David Duchovny and show creator John McNamara spoke about NBC’s upcoming Manson-Family drama ‘Aquarius’ today, during it’s allotted time at NBCU Summer Press day. The drama, which is centered around a police officer who worked in Los Angeles at the same time as the rise of Charles Masons, was originally going to be a novel series, until Marty Adelstein advised McNamara against that idea. Instead, it became a straight-to-series order of 13 episodes for NBC.
The period drama reunites Duchovny with Bob Greenblatt, whom he worked with on ‘Californication’ and marks a return to TV for Duchovny. McNamara said that the show is not only about Manson and is a “work of historical fiction.” The show starts with Duchovny’s cop character first hearing about Manson being arrested for pimping. Duchovny said “Charlie Manson was nothing, until he became Charlie Manson.” He went on to say that the show is a “60’s procedural,” and that the police force “doesn’t have access to all this bullshit CSI to solve cases. You have to use your brains and do police work and …we get to crack some heads too. Then we’ve got this guy named Charlie Manson turning into something over here while we’re looking away too much.”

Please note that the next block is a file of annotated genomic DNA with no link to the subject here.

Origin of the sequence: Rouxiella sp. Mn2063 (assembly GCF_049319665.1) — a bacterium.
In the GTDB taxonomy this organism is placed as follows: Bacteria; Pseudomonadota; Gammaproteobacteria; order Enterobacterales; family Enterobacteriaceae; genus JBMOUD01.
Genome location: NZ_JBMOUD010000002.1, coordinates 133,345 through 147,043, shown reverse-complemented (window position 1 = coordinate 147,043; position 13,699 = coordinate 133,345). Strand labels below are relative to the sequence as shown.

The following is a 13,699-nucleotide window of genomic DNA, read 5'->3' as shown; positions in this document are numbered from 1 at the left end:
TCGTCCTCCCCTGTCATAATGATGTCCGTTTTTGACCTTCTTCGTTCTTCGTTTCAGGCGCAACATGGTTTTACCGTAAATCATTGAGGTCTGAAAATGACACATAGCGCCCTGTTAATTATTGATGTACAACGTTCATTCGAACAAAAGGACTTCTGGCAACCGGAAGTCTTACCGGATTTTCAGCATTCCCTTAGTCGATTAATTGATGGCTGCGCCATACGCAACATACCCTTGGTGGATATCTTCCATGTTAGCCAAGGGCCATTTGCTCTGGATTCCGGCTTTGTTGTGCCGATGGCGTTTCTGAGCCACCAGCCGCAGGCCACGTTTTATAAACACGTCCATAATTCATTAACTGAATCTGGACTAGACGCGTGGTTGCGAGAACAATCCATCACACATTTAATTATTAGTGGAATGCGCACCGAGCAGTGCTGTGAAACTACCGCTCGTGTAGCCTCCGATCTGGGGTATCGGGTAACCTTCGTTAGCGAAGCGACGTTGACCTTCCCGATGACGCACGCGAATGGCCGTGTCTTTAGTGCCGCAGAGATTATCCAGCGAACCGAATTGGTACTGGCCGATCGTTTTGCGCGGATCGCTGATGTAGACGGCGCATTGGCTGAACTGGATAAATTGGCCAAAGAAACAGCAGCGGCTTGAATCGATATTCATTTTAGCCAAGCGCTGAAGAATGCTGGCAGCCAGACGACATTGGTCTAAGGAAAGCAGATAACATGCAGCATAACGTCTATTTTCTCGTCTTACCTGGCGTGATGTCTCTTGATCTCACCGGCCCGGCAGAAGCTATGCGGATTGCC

The only member of the cast who was alive during the Manson Family Murders, Duchovny said that he “has come to represent a look back at the 60’s, as if looking for something – trying to figure out something from the 60’s that we haven’t figured out yet.” He put forth the theory that Manson effected the country in a political way, pushing it to elect right wing presidents, because the murders represented “what happens when hippies take over — mayhem, madness. As a country we keep coming back to this point.”
When asked if working on the series creeped him out, Duchovny said “I did The X Files — nothing creeps me out.”